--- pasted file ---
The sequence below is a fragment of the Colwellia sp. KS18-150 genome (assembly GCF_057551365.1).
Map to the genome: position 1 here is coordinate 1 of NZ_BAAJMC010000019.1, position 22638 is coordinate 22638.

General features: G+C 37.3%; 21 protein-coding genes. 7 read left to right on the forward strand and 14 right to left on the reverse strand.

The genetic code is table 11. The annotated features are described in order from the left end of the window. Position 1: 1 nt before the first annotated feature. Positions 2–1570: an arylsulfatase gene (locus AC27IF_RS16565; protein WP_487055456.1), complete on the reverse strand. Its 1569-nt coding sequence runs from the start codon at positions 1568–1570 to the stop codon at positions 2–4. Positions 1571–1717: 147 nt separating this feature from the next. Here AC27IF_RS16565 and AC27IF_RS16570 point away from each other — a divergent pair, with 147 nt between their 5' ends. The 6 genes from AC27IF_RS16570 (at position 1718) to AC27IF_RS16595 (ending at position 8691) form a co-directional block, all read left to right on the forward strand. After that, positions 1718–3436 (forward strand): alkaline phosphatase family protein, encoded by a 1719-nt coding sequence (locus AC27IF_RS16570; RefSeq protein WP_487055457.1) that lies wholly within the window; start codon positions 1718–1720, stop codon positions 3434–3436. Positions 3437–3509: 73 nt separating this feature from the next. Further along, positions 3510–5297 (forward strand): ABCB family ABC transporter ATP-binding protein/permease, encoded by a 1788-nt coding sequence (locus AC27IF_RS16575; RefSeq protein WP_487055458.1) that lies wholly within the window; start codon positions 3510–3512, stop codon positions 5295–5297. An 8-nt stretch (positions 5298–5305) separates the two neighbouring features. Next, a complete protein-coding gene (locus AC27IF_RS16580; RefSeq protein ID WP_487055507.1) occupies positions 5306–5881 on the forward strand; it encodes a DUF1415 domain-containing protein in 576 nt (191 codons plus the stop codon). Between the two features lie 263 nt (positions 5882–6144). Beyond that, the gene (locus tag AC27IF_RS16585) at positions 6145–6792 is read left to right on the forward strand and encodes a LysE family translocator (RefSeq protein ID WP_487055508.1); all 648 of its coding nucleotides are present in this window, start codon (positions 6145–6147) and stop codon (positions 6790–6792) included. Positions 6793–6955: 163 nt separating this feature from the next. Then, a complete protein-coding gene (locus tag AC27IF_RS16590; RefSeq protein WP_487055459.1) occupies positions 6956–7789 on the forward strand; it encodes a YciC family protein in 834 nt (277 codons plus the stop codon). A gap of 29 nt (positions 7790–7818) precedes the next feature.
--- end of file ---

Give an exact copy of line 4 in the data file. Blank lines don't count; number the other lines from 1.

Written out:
The genetic code is table 11. The annotated features are described in order from the left end of the window. Position 1: 1 nt before the first annotated feature. Positions 2–1570: an arylsulfatase gene (locus AC27IF_RS16565; protein WP_487055456.1), complete on the reverse strand. Its 1569-nt coding sequence runs from the start codon at positions 1568–1570 to the stop codon at positions 2–4. Positions 1571–1717: 147 nt separating this feature from the next. Here AC27IF_RS16565 and AC27IF_RS16570 point away from each other — a divergent pair, with 147 nt between their 5' ends. The 6 genes from AC27IF_RS16570 (at position 1718) to AC27IF_RS16595 (ending at position 8691) form a co-directional block, all read left to right on the forward strand. After that, positions 1718–3436 (forward strand): alkaline phosphatase family protein, encoded by a 1719-nt coding sequence (locus AC27IF_RS16570; RefSeq protein WP_487055457.1) that lies wholly within the window; start codon positions 1718–1720, stop codon positions 3434–3436. Positions 3437–3509: 73 nt separating this feature from the next. Further along, positions 3510–5297 (forward strand): ABCB family ABC transporter ATP-binding protein/permease, encoded by a 1788-nt coding sequence (locus AC27IF_RS16575; RefSeq protein WP_487055458.1) that lies wholly within the window; start codon positions 3510–3512, stop codon positions 5295–5297. An 8-nt stretch (positions 5298–5305) separates the two neighbouring features. Next, a complete protein-coding gene (locus AC27IF_RS16580; RefSeq protein ID WP_487055507.1) occupies positions 5306–5881 on the forward strand; it encodes a DUF1415 domain-containing protein in 576 nt (191 codons plus the stop codon). Between the two features lie 263 nt (positions 5882–6144). Beyond that, the gene (locus tag AC27IF_RS16585) at positions 6145–6792 is read left to right on the forward strand and encodes a LysE family translocator (RefSeq protein ID WP_487055508.1); all 648 of its coding nucleotides are present in this window, start codon (positions 6145–6147) and stop codon (positions 6790–6792) included. Positions 6793–6955: 163 nt separating this feature from the next. Then, a complete protein-coding gene (locus tag AC27IF_RS16590; RefSeq protein WP_487055459.1) occupies positions 6956–7789 on the forward strand; it encodes a YciC family protein in 834 nt (277 codons plus the stop codon). A gap of 29 nt (positions 7790–7818) precedes the next feature.